Saudi Crown Prince Mohammed bin Salman has said on the eve of his visit to Britain that London is “very supportive” of Riyadh’s concerns regarding Tehran’s activities, describing ties with the UK as “super.”
“Britain is very supportive of our concerns regarding Iran and other regional security issues. It is always trying to help us and to fix things when there are issues,” he said in an exclusive interview with Britain's Telegraph.
As the Crown Prince prepares to make his first official visit to Britain on Wednesday, he is enthusiastic about the wide-ranging impact that Vision 2030, his ambitious program to restructure the country’s economy, will have on his country’s future direction, the newspaper said.
In the interview, the Crown Prince said he hoped British businesses would be able to benefit from the profound changes taking place in his country after the Brexit negotiations have been completed.
“We believe that Saudi Arabia needs to be part of the global economy,” he explained. “People need to be able to move freely, and we need to apply the same standards as the rest of the world."
“After Brexit, there will be huge opportunities for Britain as a result of Vision 2030.”
“The relationship between Saudi Arabia and Britain is historic and goes back to the foundation of the Kingdom,” he said. “We have a common interest that goes back to the earliest days of the relationship. Our relationship with Britain today is super.”
During the Crown Prince’s three-day visit to Britain, he will meet with British Prime Minister Theresa May and other senior ministers, as well as members of the Royal Family.
In Saudi Arabia, Crown Prince Mohammed has already implemented a number of reforms.
Apart from being allowed to drive from June, women will now be allowed to run their own businesses and attend football matches, while young couples will be allowed to enjoy simple pleasures such as going to the cinema together.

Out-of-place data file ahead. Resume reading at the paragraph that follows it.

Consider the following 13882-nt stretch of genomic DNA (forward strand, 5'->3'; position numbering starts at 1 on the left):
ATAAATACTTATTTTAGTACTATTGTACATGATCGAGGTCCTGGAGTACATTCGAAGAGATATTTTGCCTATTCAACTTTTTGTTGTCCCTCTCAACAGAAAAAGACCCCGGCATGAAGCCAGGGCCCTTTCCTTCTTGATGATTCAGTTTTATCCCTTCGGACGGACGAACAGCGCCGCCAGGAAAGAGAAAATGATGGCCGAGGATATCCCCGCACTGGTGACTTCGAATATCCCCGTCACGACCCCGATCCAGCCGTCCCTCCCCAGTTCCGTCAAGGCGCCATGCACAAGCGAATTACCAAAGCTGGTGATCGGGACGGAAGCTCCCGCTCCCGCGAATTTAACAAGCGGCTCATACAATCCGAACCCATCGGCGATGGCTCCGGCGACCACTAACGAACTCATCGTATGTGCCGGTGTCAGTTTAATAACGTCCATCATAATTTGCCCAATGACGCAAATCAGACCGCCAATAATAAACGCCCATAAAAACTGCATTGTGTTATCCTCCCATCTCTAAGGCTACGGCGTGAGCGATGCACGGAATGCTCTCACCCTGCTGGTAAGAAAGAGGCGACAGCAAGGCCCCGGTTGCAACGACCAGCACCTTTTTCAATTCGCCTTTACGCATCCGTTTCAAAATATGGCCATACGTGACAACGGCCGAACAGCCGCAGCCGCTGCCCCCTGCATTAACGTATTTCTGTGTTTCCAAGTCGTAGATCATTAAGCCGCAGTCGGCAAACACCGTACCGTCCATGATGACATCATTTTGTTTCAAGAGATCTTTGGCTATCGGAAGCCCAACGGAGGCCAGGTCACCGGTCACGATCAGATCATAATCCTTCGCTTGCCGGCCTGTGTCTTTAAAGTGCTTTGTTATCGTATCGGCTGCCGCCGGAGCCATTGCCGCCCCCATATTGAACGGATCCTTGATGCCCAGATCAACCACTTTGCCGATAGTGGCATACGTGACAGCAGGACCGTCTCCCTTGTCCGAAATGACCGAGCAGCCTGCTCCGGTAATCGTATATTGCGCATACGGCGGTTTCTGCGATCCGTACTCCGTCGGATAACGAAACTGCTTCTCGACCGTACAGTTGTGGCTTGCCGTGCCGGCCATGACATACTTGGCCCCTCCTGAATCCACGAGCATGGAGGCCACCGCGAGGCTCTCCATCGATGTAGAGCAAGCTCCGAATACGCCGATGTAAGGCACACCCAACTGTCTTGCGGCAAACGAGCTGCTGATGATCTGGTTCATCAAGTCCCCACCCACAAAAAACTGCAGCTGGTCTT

“People in Saudi Arabia have changed a lot because they travel to countries like Britain and see a different way of life,” he explained.
As one diplomat explained, the social transformation taking place in Saudi goes hand in hand with the economic Vision 2030 program for the country. “They are inextricably linked,” the diplomat said.
One of the key linchpins of the Vision 2030 agenda, whereby the Saudis plan to diversify their economy away from its traditional dependence of oil, is to raise funds on the international markets by selling a stake in the state-owned oil company Saudi Aramco, which financial experts believe could raise around $100 billion for the kingdom, said the newspaper.
The London Stock Exchange is making a strong bid to handle the float, although it is facing strong competition from other bidders, in particular New York, which is being championed by US President Donald Trump, it added.
Saudi officials say no decision will be announced during Crown Prince Mohammed’s visit to the UK this week. But there are growing hopes that, if the visit goes well, it will enhance London’s prospects, as well as strengthening UK-Saudi trade ties.
“The British and Saudi people, along with the rest of the world, will be much safer if you have a strong relationship with Saudi Arabia,” the Crown Prince told his interviewer.
“The extremists and the terrorists are linked through spreading their agenda,” he said. “We need to work together to promote moderate Islam.”
“We want to fight terrorism, and we want to fight extremism because we need to build stability in the Middle East,” he said. “We want economic growth that will help the region to develop."
“Because of our dominant position, Saudi Arabia is the key to the economic success of the region,” the Crown Prince added.
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